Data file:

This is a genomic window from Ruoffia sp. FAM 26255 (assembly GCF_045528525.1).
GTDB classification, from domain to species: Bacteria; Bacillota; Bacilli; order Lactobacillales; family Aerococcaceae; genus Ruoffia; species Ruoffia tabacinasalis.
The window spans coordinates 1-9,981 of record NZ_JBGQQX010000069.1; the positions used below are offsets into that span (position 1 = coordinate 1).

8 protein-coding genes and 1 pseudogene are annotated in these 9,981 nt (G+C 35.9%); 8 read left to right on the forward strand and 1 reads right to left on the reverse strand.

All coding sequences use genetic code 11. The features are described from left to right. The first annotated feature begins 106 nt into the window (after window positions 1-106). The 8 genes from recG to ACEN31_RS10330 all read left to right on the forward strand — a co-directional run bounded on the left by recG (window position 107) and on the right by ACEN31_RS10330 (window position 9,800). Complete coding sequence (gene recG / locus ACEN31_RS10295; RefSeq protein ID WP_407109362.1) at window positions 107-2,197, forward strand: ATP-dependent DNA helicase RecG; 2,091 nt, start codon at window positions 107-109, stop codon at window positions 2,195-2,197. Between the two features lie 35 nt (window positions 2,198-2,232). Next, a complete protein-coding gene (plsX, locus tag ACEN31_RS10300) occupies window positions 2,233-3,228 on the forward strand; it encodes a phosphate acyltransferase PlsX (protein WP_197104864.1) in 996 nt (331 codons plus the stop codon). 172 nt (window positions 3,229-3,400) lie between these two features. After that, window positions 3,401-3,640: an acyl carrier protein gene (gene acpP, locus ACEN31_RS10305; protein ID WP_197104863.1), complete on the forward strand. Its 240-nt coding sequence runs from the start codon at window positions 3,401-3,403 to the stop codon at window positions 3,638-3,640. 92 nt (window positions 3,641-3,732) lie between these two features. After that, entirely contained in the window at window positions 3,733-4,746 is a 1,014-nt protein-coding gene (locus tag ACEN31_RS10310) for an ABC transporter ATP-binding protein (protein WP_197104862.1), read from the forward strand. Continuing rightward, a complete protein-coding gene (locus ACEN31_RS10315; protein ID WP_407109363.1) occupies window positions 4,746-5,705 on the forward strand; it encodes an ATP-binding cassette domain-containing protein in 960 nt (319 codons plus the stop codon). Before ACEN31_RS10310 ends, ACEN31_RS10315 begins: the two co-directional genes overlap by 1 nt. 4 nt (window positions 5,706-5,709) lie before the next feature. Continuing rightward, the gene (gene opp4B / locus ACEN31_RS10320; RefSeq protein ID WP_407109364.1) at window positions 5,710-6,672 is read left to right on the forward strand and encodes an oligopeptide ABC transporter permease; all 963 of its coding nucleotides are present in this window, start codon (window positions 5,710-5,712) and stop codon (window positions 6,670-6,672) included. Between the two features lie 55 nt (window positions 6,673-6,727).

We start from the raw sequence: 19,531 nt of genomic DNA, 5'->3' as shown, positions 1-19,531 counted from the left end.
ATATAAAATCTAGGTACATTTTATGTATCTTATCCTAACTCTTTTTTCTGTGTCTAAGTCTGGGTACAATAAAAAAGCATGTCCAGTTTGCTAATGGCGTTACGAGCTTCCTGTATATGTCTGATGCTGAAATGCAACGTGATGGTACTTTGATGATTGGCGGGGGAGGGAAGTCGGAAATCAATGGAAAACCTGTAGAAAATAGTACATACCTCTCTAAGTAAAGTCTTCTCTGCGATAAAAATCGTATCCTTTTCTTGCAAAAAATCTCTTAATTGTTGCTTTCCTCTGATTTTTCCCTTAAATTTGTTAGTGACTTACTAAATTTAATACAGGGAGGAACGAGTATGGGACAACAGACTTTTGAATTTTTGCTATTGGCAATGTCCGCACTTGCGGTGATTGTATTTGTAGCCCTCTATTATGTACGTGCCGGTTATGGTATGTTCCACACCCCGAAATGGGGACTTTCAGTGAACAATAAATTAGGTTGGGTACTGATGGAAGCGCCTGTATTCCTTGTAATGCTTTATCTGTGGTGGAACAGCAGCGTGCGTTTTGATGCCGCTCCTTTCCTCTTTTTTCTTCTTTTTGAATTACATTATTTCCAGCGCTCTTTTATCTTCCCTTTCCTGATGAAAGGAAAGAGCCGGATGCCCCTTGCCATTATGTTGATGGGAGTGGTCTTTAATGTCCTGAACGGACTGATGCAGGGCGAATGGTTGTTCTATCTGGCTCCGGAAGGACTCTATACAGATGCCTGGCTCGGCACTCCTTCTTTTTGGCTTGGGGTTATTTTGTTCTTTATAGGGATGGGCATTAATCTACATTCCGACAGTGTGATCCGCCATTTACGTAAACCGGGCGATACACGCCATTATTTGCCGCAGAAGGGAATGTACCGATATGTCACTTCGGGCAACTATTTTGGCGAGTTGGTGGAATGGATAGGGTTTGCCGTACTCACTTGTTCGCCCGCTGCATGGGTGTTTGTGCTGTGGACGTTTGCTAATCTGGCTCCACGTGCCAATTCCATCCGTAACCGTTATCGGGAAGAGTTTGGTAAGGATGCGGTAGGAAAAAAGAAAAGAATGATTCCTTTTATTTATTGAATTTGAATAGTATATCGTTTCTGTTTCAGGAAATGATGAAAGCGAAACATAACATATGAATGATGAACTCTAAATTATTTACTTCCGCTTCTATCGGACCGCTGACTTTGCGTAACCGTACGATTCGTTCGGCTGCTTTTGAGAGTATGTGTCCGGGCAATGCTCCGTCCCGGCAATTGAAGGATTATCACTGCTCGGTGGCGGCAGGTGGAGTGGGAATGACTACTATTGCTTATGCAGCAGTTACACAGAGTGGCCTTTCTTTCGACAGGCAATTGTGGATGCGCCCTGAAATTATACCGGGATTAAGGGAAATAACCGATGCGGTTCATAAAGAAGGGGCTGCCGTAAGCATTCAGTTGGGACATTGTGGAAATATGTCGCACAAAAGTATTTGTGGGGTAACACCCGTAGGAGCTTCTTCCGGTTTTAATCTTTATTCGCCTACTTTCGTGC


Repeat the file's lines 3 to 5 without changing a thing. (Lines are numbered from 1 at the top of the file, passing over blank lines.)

The window spans coordinates 1-9,981 of record NZ_JBGQQX010000069.1; the positions used below are offsets into that span (position 1 = coordinate 1).

8 protein-coding genes and 1 pseudogene are annotated in these 9,981 nt (G+C 35.9%); 8 read left to right on the forward strand and 1 reads right to left on the reverse strand.

All coding sequences use genetic code 11. The features are described from left to right. The first annotated feature begins 106 nt into the window (after window positions 1-106). The 8 genes from recG to ACEN31_RS10330 all read left to right on the forward strand — a co-directional run bounded on the left by recG (window position 107) and on the right by ACEN31_RS10330 (window position 9,800). Complete coding sequence (gene recG / locus ACEN31_RS10295; RefSeq protein ID WP_407109362.1) at window positions 107-2,197, forward strand: ATP-dependent DNA helicase RecG; 2,091 nt, start codon at window positions 107-109, stop codon at window positions 2,195-2,197. Between the two features lie 35 nt (window positions 2,198-2,232). Next, a complete protein-coding gene (plsX, locus tag ACEN31_RS10300) occupies window positions 2,233-3,228 on the forward strand; it encodes a phosphate acyltransferase PlsX (protein WP_197104864.1) in 996 nt (331 codons plus the stop codon). 172 nt (window positions 3,229-3,400) lie between these two features. After that, window positions 3,401-3,640: an acyl carrier protein gene (gene acpP, locus ACEN31_RS10305; protein ID WP_197104863.1), complete on the forward strand. Its 240-nt coding sequence runs from the start codon at window positions 3,401-3,403 to the stop codon at window positions 3,638-3,640. 92 nt (window positions 3,641-3,732) lie between these two features. After that, entirely contained in the window at window positions 3,733-4,746 is a 1,014-nt protein-coding gene (locus tag ACEN31_RS10310) for an ABC transporter ATP-binding protein (protein WP_197104862.1), read from the forward strand. Continuing rightward, a complete protein-coding gene (locus ACEN31_RS10315; protein ID WP_407109363.1) occupies window positions 4,746-5,705 on the forward strand; it encodes an ATP-binding cassette domain-containing protein in 960 nt (319 codons plus the stop codon). Before ACEN31_RS10310 ends, ACEN31_RS10315 begins: the two co-directional genes overlap by 1 nt. 4 nt (window positions 5,706-5,709) lie before the next feature. Continuing rightward, the gene (gene opp4B / locus ACEN31_RS10320; RefSeq protein ID WP_407109364.1) at window positions 5,710-6,672 is read left to right on the forward strand and encodes an oligopeptide ABC transporter permease; all 963 of its coding nucleotides are present in this window, start codon (window positions 5,710-5,712) and stop codon (window positions 6,670-6,672) included. Between the two features lie 55 nt (window positions 6,673-6,727).